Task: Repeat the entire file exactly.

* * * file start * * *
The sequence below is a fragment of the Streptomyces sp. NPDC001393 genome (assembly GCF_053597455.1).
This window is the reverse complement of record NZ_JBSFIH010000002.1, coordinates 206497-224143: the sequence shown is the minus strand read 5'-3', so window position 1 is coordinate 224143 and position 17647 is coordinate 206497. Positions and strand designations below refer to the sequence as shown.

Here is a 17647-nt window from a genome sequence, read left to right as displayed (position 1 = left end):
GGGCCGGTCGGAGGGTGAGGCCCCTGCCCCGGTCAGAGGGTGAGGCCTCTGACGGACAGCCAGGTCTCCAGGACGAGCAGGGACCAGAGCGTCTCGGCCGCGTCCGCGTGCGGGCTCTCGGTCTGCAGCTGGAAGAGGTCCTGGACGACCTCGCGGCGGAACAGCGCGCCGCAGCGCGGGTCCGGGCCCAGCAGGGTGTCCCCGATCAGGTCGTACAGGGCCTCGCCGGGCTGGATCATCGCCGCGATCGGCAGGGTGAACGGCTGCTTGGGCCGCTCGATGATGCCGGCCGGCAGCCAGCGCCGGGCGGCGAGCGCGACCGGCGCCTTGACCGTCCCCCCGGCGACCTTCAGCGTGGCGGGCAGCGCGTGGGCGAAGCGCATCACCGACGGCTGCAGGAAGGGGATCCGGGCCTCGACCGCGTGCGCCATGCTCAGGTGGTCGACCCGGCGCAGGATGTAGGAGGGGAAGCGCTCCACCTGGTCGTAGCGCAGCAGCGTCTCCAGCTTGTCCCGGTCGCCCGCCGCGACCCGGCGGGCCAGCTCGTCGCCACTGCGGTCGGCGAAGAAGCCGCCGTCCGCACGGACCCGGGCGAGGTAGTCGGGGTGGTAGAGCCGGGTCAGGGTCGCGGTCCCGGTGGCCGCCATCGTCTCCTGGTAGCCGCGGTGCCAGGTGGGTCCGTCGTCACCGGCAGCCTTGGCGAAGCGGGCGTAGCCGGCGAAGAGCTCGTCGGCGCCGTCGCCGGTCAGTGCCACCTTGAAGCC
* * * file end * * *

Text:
The sequence below is a fragment of the Streptomyces sp. NPDC001393 genome (assembly GCF_053597455.1).
This window is the reverse complement of record NZ_JBSFIH010000002.1, coordinates 206497-224143: the sequence shown is the minus strand read 5'-3', so window position 1 is coordinate 224143 and position 17647 is coordinate 206497. Positions and strand designations below refer to the sequence as shown.

Here is a 17647-nt window from a genome sequence, read left to right as displayed (position 1 = left end):
GGGCCGGTCGGAGGGTGAGGCCCCTGCCCCGGTCAGAGGGTGAGGCCTCTGACGGACAGCCAGGTCTCCAGGACGAGCAGGGACCAGAGCGTCTCGGCCGCGTCCGCGTGCGGGCTCTCGGTCTGCAGCTGGAAGAGGTCCTGGACGACCTCGCGGCGGAACAGCGCGCCGCAGCGCGGGTCCGGGCCCAGCAGGGTGTCCCCGATCAGGTCGTACAGGGCCTCGCCGGGCTGGATCATCGCCGCGATCGGCAGGGTGAACGGCTGCTTGGGCCGCTCGATGATGCCGGCCGGCAGCCAGCGCCGGGCGGCGAGCGCGACCGGCGCCTTGACCGTCCCCCCGGCGACCTTCAGCGTGGCGGGCAGCGCGTGGGCGAAGCGCATCACCGACGGCTGCAGGAAGGGGATCCGGGCCTCGACCGCGTGCGCCATGCTCAGGTGGTCGACCCGGCGCAGGATGTAGGAGGGGAAGCGCTCCACCTGGTCGTAGCGCAGCAGCGTCTCCAGCTTGTCCCGGTCGCCCGCCGCGACCCGGCGGGCCAGCTCGTCGCCACTGCGGTCGGCGAAGAAGCCGCCGTCCGCACGGACCCGGGCGAGGTAGTCGGGGTGGTAGAGCCGGGTCAGGGTCGCGGTCCCGGTGGCCGCCATCGTCTCCTGGTAGCCGCGGTGCCAGGTGGGTCCGTCGTCACCGGCAGCCTTGGCGAAGCGGGCGTAGCCGGCGAAGAGCTCGTCGGCGCCGTCGCCGGTCAGTGCCACCTTGAAGCC